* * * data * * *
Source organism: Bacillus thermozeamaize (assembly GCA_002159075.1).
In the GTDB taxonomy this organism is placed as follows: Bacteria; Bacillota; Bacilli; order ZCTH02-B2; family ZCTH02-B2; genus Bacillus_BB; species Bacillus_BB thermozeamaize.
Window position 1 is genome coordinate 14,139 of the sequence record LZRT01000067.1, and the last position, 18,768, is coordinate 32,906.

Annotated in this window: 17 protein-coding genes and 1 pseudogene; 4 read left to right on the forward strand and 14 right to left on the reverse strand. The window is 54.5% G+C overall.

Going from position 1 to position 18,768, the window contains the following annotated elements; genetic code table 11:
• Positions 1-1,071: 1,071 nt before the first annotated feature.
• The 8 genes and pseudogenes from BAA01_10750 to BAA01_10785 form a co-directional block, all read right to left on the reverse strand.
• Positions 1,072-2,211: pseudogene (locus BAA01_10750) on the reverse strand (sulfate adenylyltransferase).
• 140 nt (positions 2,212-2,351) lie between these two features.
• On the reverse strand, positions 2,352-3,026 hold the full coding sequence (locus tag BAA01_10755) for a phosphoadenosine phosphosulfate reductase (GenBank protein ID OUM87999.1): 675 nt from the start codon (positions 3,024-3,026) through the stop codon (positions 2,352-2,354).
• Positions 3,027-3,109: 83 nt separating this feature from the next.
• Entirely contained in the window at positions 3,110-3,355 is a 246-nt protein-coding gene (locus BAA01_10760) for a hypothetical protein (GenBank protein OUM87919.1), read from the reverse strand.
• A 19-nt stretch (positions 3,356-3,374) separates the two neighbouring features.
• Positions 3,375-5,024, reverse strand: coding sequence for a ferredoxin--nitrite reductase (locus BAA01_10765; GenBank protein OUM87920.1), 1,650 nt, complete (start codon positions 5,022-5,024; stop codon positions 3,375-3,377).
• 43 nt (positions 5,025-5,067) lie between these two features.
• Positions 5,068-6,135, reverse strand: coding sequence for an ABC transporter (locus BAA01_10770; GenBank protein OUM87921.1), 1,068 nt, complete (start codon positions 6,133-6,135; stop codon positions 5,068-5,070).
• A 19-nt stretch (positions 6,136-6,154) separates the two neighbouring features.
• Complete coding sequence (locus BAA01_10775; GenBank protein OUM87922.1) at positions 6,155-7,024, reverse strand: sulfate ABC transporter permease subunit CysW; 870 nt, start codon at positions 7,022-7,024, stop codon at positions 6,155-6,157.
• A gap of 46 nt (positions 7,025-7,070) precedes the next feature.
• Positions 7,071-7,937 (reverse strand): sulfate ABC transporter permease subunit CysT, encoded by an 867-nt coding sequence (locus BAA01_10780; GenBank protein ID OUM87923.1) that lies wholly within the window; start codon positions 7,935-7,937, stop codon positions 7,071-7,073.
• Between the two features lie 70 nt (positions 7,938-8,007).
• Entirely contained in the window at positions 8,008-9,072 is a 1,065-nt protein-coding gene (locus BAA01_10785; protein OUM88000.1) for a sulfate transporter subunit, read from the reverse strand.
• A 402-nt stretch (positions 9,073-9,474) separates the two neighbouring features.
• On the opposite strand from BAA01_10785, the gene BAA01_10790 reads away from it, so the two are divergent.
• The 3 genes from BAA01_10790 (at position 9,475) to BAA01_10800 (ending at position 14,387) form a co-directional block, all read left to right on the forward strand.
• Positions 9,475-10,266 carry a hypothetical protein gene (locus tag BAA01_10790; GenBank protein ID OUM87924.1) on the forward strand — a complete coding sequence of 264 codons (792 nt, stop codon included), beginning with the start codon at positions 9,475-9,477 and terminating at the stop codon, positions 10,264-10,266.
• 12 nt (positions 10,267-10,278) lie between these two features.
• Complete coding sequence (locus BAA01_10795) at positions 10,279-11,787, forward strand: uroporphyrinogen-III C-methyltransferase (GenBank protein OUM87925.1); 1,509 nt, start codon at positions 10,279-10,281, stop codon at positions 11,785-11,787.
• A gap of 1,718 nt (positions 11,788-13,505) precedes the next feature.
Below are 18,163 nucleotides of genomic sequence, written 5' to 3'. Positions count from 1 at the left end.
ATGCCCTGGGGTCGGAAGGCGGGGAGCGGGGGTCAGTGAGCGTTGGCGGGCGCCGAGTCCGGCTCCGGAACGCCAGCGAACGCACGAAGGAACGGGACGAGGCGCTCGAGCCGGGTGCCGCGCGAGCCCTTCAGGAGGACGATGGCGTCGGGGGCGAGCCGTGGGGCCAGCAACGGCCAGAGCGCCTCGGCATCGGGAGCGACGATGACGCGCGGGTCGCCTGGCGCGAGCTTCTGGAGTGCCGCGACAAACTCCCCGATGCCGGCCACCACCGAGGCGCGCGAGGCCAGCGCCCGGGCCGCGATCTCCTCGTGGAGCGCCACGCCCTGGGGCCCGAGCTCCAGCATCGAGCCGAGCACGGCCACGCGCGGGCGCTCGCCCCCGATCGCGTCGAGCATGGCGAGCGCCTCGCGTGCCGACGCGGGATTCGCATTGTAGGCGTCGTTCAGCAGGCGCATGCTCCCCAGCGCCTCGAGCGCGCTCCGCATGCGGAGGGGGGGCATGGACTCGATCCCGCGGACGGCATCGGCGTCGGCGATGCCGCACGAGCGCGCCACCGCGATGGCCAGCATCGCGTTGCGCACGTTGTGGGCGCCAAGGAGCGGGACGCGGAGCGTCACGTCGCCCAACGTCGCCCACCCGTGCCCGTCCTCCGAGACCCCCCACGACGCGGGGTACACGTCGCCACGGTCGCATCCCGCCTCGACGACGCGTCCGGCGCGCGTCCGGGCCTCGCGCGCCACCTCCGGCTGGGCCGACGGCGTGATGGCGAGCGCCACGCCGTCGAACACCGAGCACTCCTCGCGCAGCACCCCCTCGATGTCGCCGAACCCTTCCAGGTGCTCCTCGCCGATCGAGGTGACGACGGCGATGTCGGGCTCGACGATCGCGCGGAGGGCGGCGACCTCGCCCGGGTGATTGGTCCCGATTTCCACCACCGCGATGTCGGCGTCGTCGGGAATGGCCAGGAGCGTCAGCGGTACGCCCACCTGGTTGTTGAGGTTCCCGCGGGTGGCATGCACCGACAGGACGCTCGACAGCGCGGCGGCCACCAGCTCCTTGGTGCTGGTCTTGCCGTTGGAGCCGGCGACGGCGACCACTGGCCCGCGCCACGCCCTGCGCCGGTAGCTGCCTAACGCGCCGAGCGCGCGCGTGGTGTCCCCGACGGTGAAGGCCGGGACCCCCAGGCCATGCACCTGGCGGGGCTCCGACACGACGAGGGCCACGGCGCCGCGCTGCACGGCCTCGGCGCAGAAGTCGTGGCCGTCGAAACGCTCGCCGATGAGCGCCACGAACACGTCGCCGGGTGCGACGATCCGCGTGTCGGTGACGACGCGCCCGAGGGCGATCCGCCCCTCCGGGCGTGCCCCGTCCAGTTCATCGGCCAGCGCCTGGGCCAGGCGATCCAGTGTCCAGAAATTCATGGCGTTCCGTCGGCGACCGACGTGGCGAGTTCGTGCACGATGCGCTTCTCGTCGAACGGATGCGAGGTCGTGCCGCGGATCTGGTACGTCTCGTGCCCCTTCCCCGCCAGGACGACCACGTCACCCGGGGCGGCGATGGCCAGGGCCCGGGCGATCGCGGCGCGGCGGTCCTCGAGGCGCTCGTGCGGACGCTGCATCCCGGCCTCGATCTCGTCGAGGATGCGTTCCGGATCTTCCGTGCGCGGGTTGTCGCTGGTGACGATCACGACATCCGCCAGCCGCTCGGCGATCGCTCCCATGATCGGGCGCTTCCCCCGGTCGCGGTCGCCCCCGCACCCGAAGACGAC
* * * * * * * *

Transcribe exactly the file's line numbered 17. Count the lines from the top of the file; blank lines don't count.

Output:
• A 19-nt stretch (positions 6,136-6,154) separates the two neighbouring features.